In her book, “Big Magic: Creative Living Beyond Fear,” Elizabeth Gilbert encourages us to trust our instincts and listen to our gut.

She also reminds us that we come from a long line of makers — for thousands of years, if we had a problem, we figured out a solution and then made whatever it was we needed. We didn’t like sitting on the ground? We invented the chair. We were tired of eating off the floor? We created the table.

Right here in Wilmington, there’s a business that practices Gilbert’s Big Magic every day, staffed by young men learning to trust their creative instincts and live beyond fear. They hear what a client wants and they figure out how to make it — and make it not only functional, but also beautiful. By acquiring these skills, these young men are charting a path to a promising future.

In a beautiful building tucked away on the sleepy 7th Street Peninsula sits the Challenge Program, a nonprofit organization founded in Wilmington in 1995 that teaches the city’s at-risk youth the building and construction trades, as well as the life skills they need to become self-sufficient. It’s a highly successful model that’s been widely recognized in the community.

Founder Andrew McKnight has received numerous awards, including the 2009 Jefferson Public Service Award, the Delaware Valley U.S. Green Building Council’s Groundbreaker Award, AIA Philadelphia Chapter’s Gold Award, AIA Pennsylvania’s Honor Award and the Next Generation Leadership Award from the Wilmington Urban League.

Now, McKnight and his team have expanded their vision for the Challenge Program (CP) to include the design and manufacturing of custom handmade furniture for residential and commercial clients. They’re calling it, appropriately enough, CP Furniture.

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A social enterprise, CP Furniture reinvests its proceeds into the Challenge Program, while also providing jobs and advanced training opportunities to CP graduates. Since CP Furniture began in January 2016, the business has quickly grown to include clients in Delaware, New York City, Philadelphia and Washington, D.C.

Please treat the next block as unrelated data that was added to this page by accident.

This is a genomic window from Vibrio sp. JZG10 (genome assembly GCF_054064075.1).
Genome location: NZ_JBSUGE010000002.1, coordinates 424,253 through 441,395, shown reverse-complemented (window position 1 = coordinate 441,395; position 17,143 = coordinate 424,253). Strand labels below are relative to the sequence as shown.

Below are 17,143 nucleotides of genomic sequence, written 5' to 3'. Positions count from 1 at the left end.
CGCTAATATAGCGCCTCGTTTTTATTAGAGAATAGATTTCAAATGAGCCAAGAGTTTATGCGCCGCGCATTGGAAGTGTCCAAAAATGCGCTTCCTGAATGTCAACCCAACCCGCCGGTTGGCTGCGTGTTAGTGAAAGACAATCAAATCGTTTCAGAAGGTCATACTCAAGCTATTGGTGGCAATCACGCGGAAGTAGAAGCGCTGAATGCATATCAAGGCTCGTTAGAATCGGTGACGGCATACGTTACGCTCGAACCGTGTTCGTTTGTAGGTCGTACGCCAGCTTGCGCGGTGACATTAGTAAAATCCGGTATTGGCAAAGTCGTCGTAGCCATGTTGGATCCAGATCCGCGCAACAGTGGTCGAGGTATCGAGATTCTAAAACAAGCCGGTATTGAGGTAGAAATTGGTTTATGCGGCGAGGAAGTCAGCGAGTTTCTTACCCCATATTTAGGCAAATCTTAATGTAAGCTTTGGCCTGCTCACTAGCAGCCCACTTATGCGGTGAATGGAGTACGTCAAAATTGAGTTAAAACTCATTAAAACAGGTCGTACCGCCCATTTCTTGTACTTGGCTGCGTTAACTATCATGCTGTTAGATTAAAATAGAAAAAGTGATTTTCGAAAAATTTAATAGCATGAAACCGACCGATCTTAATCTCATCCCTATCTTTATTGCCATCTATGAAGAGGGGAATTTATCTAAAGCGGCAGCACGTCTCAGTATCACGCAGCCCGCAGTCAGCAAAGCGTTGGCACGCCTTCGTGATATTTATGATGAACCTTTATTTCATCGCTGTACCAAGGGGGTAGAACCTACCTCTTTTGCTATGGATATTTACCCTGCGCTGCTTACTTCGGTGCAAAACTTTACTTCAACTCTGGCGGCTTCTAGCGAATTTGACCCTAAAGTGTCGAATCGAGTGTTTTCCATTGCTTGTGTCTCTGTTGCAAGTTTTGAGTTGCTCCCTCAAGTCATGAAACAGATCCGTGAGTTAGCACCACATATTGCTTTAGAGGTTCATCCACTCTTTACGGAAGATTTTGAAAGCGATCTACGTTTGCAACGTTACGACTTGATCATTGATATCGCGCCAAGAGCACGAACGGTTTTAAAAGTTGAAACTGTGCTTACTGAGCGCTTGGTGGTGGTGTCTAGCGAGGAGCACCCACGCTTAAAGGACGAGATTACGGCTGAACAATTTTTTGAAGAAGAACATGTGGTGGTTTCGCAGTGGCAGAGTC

Their list of commercial clients is impressive — Honeygrow, Rag & Bone, Philadelphia Union, Heirloom Restaurant, Grain Craft Bar & Kitchen, The Archer Group, The Mill, the Kitchen, The Nature Conservancy and Tech Impact, just to name a few. And their residential work typically comes to them via interior designers looking for high-end product.

With all of this success, CP Furniture is also learning how to hone its business model to make it more profitable and better support the Challenge Program. With that in mind, McKnight says they’ll be launching a furniture line later this year to standardize their offerings a bit more, making it easier to produce the pieces at a scale that will improve their current breakeven financial position.

Right now, CP Furniture employs two graduates of the Challenge Program as full-time furniture makers. But not only are they learning how to marry the art of furniture design with the craft of furniture making, they’re also learning all the other aspects of the business — finances, customer relations and marketing—providing them with a complete package of skills and knowledge that could prepare them to run their own business someday.

The Challenge Program and CP Furniture have also been good community partners, working with other nonprofit organizations and government agencies and providing their skills to specific projects. One example will be on display soon in Wilmington’s Creative District—a parklet commissioned by Wilmington Renaissance Corporation and designed by Wilmington Placemakers Inc. It was to be unveiled Friday as part of the Creative District’s Inspire Lot Series, a block party held in conjunction with the City of Wilmington’s First Friday Art Loop.

“Our product is high-end, high-quality furniture—functional art with a handcrafted, organic feel,” says McKnight. “But just as important, we’re helping develop well-rounded, talented people, giving them the skills and courage to enter the workforce, either as employees or business owners.”

That is the kind of fearless, creative living that will benefit Wilmington for years to come. And that is Big Magic.

Behind the scenes is a column by leaders of area arts organizations that looks at how they cope with the demands and challenges of focusing on the arts in the First State. Dr. Carrie W. Gray is the managing director of the Wilmington Renaissance Corp.

For more information

On the Challenge Program: 
On CP Furniture: visit